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  • Friedrich Nietzsche collection

    Friedrich Nietzsche collectionFriedrich Nietzsche collection

    Epub

    Friedrich Wilhelm Nietzsche (1844–1900) is a German philosopher of the late 19th century who challenged the foundations of Christianity and traditional morality. He was interested in the enhancement of individual and cultural health, and believed in life, creativity, power, and the realities of the world we live in, rather than those situated in a world beyond. Central to his philosophy is the idea of “life-affirmation,” which involves an honest questioning of all doctrines that drain life’s expansive energies, however socially prevalent those views might be. Often referred to as one of the first existentialist philosophers along with Søren Kierkegaard (1813–1855), Nietzsche’s revitalizing philosophy has inspired leading figures in all walks of cultural life, including dancers, poets, novelists, painters, psychologists, philosophers, sociologists and social revolutionaries.

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  • Hermann Hesse: Steppenwolf

    SteppenwolfHermann Hesse: Steppenwolf

    Pdf, epub, mobi

    “Steppenwolf” is a poetical self-portrait of a man who felt himself to be half-human and half-wolf. This Faust-like and magical story is evidence of Hesse’s searching philosophy and extraordinary sense of humanity as he tells of the humanization of a middle-aged misanthrope. Yet this novel can also be seen as a plea for rigorous self-examination and an indictment of the intellectual hypocrisy of the period. As Hesse himself remarked, ‘Of all my books “Steppenwolf” is the one that was more often and more violently misunderstood than any other’.

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  • David Foster Wallace book collection

    David Foster Wallace ebookDavid Foster Wallace book collection

    epub, mobi, pdf,

    Up, Simba!: 7 Days on the Trail of an Anticandidate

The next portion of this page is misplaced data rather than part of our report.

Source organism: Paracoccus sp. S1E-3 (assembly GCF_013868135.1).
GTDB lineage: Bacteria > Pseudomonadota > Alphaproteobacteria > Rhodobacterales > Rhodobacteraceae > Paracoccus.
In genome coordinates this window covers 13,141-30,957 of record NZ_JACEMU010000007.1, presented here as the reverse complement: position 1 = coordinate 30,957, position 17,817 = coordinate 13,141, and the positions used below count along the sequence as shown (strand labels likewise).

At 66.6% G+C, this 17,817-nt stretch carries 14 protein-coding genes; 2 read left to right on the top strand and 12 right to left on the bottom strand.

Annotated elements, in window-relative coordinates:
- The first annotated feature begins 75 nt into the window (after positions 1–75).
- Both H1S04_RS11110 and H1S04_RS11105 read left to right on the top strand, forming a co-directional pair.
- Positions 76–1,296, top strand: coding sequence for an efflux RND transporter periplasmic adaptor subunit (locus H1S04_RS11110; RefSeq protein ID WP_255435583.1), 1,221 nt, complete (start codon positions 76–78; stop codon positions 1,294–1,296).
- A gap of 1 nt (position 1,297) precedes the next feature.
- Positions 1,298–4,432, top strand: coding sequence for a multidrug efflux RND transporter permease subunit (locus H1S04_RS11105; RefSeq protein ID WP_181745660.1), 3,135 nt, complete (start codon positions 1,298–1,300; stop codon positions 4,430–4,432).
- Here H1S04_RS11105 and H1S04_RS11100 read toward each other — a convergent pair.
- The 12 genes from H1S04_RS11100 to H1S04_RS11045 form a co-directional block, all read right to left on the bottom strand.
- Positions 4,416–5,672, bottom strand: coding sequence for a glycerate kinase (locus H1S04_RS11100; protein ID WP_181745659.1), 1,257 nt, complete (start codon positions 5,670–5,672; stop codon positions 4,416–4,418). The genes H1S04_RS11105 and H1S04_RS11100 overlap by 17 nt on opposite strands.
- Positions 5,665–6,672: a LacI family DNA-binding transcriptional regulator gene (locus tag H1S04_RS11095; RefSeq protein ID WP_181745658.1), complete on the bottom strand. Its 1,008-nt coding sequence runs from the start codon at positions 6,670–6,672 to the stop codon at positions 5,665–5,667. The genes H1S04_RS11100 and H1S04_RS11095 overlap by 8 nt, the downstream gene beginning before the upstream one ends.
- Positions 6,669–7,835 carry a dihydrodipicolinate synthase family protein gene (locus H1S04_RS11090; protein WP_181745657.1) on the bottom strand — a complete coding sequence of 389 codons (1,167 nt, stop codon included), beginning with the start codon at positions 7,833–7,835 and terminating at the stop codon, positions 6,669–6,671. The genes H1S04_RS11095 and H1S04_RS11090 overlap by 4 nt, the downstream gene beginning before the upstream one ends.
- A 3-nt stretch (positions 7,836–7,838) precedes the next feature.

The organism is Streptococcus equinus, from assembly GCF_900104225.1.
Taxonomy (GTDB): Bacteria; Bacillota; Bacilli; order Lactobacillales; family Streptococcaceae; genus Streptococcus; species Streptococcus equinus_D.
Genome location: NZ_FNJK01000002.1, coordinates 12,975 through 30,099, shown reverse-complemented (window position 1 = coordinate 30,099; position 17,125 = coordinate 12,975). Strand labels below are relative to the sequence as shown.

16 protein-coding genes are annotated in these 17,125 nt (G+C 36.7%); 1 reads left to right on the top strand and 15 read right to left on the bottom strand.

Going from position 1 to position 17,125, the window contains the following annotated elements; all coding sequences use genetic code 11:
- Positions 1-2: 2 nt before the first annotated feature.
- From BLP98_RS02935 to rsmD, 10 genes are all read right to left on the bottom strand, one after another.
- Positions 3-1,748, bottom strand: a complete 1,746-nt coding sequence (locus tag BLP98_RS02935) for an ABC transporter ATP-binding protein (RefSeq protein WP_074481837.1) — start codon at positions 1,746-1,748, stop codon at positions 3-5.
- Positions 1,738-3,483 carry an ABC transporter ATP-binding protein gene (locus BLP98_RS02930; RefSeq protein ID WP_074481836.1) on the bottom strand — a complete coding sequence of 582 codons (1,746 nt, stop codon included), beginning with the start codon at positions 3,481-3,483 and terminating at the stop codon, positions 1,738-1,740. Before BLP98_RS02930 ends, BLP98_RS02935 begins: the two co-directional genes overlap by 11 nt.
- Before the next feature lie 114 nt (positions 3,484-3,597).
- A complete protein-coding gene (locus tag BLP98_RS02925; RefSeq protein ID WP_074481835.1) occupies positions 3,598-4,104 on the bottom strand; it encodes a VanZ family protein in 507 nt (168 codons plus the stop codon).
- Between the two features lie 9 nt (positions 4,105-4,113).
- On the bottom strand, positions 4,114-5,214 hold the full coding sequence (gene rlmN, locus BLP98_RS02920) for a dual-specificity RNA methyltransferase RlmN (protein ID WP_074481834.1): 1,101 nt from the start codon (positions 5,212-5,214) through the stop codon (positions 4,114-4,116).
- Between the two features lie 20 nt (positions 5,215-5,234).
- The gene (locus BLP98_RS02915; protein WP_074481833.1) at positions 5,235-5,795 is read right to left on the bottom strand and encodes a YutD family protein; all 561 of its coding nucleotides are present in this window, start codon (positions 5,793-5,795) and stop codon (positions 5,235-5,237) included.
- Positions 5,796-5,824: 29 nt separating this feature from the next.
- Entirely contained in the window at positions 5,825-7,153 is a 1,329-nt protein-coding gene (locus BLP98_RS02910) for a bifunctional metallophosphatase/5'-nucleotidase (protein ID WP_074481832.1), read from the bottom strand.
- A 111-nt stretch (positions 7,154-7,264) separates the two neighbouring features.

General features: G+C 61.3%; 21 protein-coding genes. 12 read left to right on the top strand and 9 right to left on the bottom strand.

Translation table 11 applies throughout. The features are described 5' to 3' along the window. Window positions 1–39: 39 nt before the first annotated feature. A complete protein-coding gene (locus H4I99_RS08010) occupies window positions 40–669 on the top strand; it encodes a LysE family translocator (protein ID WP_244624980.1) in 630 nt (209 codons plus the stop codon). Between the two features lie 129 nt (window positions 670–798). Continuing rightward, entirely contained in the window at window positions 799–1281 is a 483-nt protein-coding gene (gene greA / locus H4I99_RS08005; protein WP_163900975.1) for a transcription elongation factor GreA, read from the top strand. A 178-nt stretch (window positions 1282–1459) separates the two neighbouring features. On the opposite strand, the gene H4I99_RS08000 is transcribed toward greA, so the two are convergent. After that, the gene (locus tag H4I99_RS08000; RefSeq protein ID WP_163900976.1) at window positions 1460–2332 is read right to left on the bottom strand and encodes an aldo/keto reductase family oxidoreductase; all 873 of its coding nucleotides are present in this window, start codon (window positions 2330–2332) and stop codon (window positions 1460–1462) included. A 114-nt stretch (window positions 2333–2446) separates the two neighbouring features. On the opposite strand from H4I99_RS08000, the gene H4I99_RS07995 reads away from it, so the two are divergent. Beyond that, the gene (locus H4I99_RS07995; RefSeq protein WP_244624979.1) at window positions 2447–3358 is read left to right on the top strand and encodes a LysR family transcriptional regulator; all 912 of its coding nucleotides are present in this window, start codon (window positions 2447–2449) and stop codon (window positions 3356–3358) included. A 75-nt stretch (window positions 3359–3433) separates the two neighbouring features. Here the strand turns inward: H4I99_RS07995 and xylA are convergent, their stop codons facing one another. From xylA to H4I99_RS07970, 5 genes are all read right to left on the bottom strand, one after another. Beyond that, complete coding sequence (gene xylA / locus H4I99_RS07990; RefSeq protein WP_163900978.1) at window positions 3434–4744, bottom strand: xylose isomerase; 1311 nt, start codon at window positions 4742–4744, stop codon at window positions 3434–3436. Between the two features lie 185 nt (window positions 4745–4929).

Fate, Time and Language
    The Pale King
    The Broom of the System
    A Supposedly Fun Thing I’ll Never Do Again: Essays and Arguments

    Up, Simba!: 7 Days on the Trail of an AnticandidateWallace writes about John McCain’s 2000 presidential campaign, riding the bus called “The Straight Talk Express”. The title is what a television news cameraman covering the campaign says before hoisting his camera onto his shoulder. Originally published in the April 2000 issue of Rolling Stone as “The Weasel, Twelve Monkeys And The Shrub”; later republished in the context of the 2008 presidential race as “McCain’s Promise”. The essay won the 2001 National Magazine Award for Feature Writing.

    Fate, Time and Language – In 1962, the philosopher Richard Taylor used six commonly accepted presuppositions to imply that human beings have no control over the future. David Foster Wallace not only took issue with Taylor’s method, which, according to him, scrambled the relations of logic, language, and the physical world, but also noted a semantic trick at the heart of Taylor’s argument. This essay presents Wallace‘s brilliant critique of Taylor’s work. Written long before the publication of his fiction and essays, Wallace‘s thesis reveals his great skepticism of abstract thinking made to function as a negation of something more genuine and real. He was especially suspicious of certain paradigms of thought-the cerebral aestheticism of modernism, the clever gimmickry of postmodernism-that abandoned “the very old traditional human verities that have to do with spirituality and emotion and community.”

    The Pale King – The agents at the IRS Regional Examination Center in Peoria, Illinois, appear ordinary enough to newly arrived trainee David Foster Wallace. But as he immerses himself in a routine so tedious and repetitive that new employees receive boredom-survival training, he learns of the extraordinary variety of personalities drawn to this strange calling. And he has arrived at a moment when forces within the IRS are plotting to eliminate even what little humanity and dignity the work still has.
    The Pale King remained unfinished at the time of David Foster Wallace‘s death, but it is a deeply compelling and satisfying novel, hilarious and fearless and as original as anything Wallace ever undertook.

    The Broom of the System – The “dazzling, exhilarating” (San Francisco Chronicle) debut novel from one of this century’s most groundbreaking writers, The Broom of the System is an outlandishly funny and fiercely intelligent exploration of the paradoxes of language, storytelling, and reality.

    A Supposedly Fun Thing I’ll Never Do Again: Essays and Arguments – In this exuberantly praised book – a collection of seven pieces on subjects ranging from television to tennis, from the Illinois State Fair to the films of David Lynch, from postmodern literary theory to the supposed fun of traveling aboard a Caribbean luxury cruiseliner – David Foster Wallace brings to nonfiction the same curiosity, hilarity, and exhilarating verbal facility that has delighted readers of his fiction.